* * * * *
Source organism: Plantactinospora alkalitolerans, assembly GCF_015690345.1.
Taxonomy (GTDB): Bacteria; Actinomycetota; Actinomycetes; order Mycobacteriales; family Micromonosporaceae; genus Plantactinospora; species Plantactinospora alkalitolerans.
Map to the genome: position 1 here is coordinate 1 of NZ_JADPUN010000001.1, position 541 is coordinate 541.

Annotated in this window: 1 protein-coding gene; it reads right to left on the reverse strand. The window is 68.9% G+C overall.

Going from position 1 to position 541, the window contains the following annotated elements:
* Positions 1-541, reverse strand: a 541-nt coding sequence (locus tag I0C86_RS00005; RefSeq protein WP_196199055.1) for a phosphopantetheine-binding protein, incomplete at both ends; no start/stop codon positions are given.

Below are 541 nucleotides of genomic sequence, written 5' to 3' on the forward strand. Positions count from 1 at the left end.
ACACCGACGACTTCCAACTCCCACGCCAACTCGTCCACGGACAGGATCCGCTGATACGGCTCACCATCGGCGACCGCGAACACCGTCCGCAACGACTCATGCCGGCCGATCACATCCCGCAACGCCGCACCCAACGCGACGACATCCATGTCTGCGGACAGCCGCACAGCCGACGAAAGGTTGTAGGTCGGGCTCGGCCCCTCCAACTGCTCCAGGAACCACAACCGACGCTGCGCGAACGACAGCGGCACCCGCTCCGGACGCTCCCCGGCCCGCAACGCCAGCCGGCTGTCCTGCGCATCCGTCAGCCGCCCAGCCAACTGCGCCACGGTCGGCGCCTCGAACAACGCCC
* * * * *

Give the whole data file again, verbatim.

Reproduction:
Source organism: Plantactinospora alkalitolerans, assembly GCF_015690345.1.
Taxonomy (GTDB): Bacteria; Actinomycetota; Actinomycetes; order Mycobacteriales; family Micromonosporaceae; genus Plantactinospora; species Plantactinospora alkalitolerans.
Map to the genome: position 1 here is coordinate 1 of NZ_JADPUN010000001.1, position 541 is coordinate 541.

Annotated in this window: 1 protein-coding gene; it reads right to left on the reverse strand. The window is 68.9% G+C overall.

Going from position 1 to position 541, the window contains the following annotated elements:
* Positions 1-541, reverse strand: a 541-nt coding sequence (locus tag I0C86_RS00005; RefSeq protein WP_196199055.1) for a phosphopantetheine-binding protein, incomplete at both ends; no start/stop codon positions are given.

Below are 541 nucleotides of genomic sequence, written 5' to 3' on the forward strand. Positions count from 1 at the left end.
ACACCGACGACTTCCAACTCCCACGCCAACTCGTCCACGGACAGGATCCGCTGATACGGCTCACCATCGGCGACCGCGAACACCGTCCGCAACGACTCATGCCGGCCGATCACATCCCGCAACGCCGCACCCAACGCGACGACATCCATGTCTGCGGACAGCCGCACAGCCGACGAAAGGTTGTAGGTCGGGCTCGGCCCCTCCAACTGCTCCAGGAACCACAACCGACGCTGCGCGAACGACAGCGGCACCCGCTCCGGACGCTCCCCGGCCCGCAACGCCAGCCGGCTGTCCTGCGCATCCGTCAGCCGCCCAGCCAACTGCGCCACGGTCGGCGCCTCGAACAACGCCC